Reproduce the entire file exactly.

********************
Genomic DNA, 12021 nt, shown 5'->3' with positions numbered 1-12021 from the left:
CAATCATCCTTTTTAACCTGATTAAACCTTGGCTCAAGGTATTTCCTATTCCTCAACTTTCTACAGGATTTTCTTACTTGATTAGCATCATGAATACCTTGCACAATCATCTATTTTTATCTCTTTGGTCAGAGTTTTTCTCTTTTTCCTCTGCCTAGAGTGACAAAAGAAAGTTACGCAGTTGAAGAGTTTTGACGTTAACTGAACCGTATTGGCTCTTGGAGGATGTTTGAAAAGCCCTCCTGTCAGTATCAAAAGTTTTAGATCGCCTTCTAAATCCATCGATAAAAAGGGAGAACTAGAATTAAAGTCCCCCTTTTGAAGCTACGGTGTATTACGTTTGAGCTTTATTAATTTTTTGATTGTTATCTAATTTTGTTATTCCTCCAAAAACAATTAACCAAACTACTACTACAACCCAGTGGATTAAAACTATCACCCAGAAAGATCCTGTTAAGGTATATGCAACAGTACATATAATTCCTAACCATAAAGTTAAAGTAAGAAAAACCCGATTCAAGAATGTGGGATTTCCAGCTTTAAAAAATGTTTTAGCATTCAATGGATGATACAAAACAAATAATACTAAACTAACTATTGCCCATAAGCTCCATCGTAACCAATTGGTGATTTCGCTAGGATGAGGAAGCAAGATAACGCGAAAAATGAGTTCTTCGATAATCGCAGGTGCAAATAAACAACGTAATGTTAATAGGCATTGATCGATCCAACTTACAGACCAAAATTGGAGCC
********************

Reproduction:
Genomic DNA, 12021 nt, shown 5'->3' with positions numbered 1-12021 from the left:
CAATCATCCTTTTTAACCTGATTAAACCTTGGCTCAAGGTATTTCCTATTCCTCAACTTTCTACAGGATTTTCTTACTTGATTAGCATCATGAATACCTTGCACAATCATCTATTTTTATCTCTTTGGTCAGAGTTTTTCTCTTTTTCCTCTGCCTAGAGTGACAAAAGAAAGTTACGCAGTTGAAGAGTTTTGACGTTAACTGAACCGTATTGGCTCTTGGAGGATGTTTGAAAAGCCCTCCTGTCAGTATCAAAAGTTTTAGATCGCCTTCTAAATCCATCGATAAAAAGGGAGAACTAGAATTAAAGTCCCCCTTTTGAAGCTACGGTGTATTACGTTTGAGCTTTATTAATTTTTTGATTGTTATCTAATTTTGTTATTCCTCCAAAAACAATTAACCAAACTACTACTACAACCCAGTGGATTAAAACTATCACCCAGAAAGATCCTGTTAAGGTATATGCAACAGTACATATAATTCCTAACCATAAAGTTAAAGTAAGAAAAACCCGATTCAAGAATGTGGGATTTCCAGCTTTAAAAAATGTTTTAGCATTCAATGGATGATACAAAACAAATAATACTAAACTAACTATTGCCCATAAGCTCCATCGTAACCAATTGGTGATTTCGCTAGGATGAGGAAGCAAGATAACGCGAAAAATGAGTTCTTCGATAATCGCAGGTGCAAATAAACAACGTAATGTTAATAGGCATTGATCGATCCAACTTACAGACCAAAATTGGAGCC